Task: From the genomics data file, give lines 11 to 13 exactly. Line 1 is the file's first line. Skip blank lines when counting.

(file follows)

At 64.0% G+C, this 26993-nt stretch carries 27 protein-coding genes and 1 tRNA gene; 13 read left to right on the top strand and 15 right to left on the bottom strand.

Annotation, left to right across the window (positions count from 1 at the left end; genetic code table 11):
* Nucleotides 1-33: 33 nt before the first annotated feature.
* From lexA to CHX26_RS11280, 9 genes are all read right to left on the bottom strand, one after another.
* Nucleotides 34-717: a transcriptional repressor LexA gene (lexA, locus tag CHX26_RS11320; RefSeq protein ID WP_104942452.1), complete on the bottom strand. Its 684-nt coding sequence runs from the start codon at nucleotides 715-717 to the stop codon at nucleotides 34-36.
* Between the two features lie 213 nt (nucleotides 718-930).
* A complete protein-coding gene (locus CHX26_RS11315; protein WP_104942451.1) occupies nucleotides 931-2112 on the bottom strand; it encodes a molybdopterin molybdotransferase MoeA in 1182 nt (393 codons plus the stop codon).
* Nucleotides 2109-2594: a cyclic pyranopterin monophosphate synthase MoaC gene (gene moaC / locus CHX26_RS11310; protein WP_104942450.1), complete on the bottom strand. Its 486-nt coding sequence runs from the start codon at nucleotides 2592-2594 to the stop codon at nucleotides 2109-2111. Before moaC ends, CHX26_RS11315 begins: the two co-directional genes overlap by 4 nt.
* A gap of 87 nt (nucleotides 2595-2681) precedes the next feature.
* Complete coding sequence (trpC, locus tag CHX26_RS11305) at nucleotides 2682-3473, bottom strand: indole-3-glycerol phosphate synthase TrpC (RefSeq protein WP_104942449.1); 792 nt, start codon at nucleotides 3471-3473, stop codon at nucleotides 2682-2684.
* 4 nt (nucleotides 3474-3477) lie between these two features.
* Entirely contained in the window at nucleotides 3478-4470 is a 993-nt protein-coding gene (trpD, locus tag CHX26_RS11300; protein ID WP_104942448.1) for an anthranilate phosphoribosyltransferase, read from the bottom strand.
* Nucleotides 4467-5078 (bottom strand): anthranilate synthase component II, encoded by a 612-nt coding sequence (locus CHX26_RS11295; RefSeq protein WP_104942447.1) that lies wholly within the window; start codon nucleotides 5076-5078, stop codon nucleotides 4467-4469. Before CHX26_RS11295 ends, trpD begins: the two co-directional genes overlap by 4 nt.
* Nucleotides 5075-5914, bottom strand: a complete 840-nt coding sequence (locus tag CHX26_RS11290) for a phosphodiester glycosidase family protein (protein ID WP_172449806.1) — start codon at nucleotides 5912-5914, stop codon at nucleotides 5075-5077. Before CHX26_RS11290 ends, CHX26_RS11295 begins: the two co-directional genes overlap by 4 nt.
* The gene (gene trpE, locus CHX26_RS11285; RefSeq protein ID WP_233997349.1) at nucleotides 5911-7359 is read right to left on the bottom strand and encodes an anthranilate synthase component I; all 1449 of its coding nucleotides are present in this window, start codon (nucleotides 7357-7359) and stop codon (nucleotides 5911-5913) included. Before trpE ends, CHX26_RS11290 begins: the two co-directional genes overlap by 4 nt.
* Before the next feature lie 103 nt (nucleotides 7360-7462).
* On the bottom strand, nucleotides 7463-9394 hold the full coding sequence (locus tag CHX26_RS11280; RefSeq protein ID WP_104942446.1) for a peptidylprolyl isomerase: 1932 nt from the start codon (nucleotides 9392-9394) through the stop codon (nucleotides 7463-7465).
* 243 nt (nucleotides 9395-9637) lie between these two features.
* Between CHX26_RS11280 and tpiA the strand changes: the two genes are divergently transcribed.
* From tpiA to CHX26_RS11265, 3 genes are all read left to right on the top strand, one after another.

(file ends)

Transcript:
* 4 nt (nucleotides 3474-3477) lie between these two features.
* Entirely contained in the window at nucleotides 3478-4470 is a 993-nt protein-coding gene (trpD, locus tag CHX26_RS11300; protein ID WP_104942448.1) for an anthranilate phosphoribosyltransferase, read from the bottom strand.
* Nucleotides 4467-5078 (bottom strand): anthranilate synthase component II, encoded by a 612-nt coding sequence (locus CHX26_RS11295; RefSeq protein WP_104942447.1) that lies wholly within the window; start codon nucleotides 5076-5078, stop codon nucleotides 4467-4469. Before CHX26_RS11295 ends, trpD begins: the two co-directional genes overlap by 4 nt.